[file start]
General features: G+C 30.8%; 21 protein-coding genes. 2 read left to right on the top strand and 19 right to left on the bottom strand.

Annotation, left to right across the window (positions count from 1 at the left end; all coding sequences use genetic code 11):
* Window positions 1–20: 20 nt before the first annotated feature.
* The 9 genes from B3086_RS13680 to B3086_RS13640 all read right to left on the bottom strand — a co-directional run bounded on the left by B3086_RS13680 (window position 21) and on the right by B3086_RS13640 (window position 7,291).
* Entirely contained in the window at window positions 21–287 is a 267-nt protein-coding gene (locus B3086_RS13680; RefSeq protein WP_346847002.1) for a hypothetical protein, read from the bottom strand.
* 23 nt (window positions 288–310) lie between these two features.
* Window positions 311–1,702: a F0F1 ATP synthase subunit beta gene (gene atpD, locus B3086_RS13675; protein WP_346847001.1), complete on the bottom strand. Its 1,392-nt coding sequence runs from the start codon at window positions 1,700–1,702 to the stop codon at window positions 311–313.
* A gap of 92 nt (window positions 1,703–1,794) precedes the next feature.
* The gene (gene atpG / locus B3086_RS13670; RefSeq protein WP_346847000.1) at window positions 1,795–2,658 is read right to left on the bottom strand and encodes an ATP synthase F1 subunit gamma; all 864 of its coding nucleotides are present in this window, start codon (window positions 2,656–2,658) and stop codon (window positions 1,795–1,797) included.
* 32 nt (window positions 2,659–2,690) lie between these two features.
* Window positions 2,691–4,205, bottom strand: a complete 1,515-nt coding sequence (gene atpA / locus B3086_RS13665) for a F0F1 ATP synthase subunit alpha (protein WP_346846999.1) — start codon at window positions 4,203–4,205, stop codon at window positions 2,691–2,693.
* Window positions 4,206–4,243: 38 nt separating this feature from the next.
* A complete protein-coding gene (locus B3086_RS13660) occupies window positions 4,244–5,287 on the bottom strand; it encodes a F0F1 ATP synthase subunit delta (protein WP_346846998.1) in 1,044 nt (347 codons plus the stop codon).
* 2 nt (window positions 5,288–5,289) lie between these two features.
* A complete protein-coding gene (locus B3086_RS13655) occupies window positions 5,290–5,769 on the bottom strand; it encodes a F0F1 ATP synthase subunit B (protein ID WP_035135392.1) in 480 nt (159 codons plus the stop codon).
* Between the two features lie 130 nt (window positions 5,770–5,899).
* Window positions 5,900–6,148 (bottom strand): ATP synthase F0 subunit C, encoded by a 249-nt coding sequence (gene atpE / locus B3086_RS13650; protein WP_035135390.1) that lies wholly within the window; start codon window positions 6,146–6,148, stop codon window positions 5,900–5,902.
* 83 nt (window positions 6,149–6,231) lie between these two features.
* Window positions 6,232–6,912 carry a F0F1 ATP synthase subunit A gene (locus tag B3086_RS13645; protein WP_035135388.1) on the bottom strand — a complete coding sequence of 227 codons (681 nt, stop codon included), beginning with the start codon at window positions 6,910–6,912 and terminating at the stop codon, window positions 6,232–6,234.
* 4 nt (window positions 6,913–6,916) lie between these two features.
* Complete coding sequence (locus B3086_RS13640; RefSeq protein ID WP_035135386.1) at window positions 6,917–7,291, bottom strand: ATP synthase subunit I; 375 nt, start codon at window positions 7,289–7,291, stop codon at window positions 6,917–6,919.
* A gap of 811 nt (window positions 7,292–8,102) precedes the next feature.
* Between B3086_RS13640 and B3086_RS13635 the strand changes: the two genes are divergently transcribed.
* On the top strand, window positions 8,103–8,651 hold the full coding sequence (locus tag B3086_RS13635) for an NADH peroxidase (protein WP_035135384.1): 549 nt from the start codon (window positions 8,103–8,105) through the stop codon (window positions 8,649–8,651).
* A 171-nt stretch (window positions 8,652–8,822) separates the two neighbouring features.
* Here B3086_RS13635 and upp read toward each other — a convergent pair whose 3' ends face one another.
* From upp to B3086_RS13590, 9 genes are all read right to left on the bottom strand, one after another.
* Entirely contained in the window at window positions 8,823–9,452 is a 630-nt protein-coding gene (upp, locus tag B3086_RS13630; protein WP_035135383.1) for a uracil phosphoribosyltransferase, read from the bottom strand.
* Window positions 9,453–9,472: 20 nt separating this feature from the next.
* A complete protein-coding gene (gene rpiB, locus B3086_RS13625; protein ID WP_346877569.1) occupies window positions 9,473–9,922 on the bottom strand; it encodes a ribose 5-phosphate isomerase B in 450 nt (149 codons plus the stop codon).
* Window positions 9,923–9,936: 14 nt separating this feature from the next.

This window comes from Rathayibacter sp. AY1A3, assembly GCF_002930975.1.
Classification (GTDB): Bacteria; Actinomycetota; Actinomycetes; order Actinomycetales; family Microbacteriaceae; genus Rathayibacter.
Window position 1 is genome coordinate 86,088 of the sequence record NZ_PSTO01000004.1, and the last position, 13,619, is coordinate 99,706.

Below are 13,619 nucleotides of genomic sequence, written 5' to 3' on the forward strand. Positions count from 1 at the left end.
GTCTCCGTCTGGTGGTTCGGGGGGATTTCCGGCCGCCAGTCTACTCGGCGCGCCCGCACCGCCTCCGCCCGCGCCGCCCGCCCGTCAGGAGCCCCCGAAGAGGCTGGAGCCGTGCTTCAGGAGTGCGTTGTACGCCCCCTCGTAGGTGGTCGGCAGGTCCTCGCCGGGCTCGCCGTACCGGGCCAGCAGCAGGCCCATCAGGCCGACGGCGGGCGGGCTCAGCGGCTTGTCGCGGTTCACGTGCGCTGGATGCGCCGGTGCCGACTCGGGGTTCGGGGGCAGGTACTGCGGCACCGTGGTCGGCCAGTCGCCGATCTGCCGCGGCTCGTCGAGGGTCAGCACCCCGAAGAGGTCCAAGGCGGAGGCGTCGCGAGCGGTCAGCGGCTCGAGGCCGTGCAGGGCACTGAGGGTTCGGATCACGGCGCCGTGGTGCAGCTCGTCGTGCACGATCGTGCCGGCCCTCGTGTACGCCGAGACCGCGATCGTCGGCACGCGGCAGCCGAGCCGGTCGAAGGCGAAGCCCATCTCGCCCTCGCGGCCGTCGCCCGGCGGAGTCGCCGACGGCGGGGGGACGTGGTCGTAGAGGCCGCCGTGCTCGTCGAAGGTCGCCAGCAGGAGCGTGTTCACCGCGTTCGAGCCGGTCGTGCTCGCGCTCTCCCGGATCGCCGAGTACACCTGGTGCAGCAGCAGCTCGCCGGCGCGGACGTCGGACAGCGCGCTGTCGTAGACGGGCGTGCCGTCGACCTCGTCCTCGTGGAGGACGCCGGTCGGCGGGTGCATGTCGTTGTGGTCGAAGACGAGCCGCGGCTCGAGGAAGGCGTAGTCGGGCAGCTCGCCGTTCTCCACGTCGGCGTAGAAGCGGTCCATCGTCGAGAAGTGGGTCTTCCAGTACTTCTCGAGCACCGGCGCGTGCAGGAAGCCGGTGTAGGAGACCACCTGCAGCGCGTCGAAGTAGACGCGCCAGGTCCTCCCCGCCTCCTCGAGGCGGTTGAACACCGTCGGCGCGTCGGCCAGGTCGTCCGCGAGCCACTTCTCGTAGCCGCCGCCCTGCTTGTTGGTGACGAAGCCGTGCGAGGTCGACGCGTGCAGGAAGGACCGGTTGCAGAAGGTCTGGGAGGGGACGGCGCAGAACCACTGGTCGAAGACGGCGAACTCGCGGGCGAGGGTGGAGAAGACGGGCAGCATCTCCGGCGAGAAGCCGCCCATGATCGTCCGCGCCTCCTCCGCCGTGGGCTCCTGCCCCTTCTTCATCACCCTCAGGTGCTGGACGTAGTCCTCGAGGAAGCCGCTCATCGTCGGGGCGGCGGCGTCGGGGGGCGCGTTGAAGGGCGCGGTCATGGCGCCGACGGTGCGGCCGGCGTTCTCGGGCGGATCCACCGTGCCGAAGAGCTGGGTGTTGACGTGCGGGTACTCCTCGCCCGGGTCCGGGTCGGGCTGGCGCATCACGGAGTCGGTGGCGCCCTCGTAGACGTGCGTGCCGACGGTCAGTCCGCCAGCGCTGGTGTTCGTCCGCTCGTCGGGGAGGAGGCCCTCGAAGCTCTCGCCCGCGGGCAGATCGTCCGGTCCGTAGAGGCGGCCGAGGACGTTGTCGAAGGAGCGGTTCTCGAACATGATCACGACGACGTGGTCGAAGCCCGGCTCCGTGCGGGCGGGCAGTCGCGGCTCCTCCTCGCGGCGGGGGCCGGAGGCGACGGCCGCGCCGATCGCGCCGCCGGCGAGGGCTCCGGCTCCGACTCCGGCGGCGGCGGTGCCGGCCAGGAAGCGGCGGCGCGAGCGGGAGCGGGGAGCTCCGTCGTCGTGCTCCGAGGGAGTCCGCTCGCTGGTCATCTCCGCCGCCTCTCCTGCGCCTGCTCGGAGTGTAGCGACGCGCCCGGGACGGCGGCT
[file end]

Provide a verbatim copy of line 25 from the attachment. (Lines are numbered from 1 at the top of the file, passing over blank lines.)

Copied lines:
* A 171-nt stretch (window positions 8,652–8,822) separates the two neighbouring features.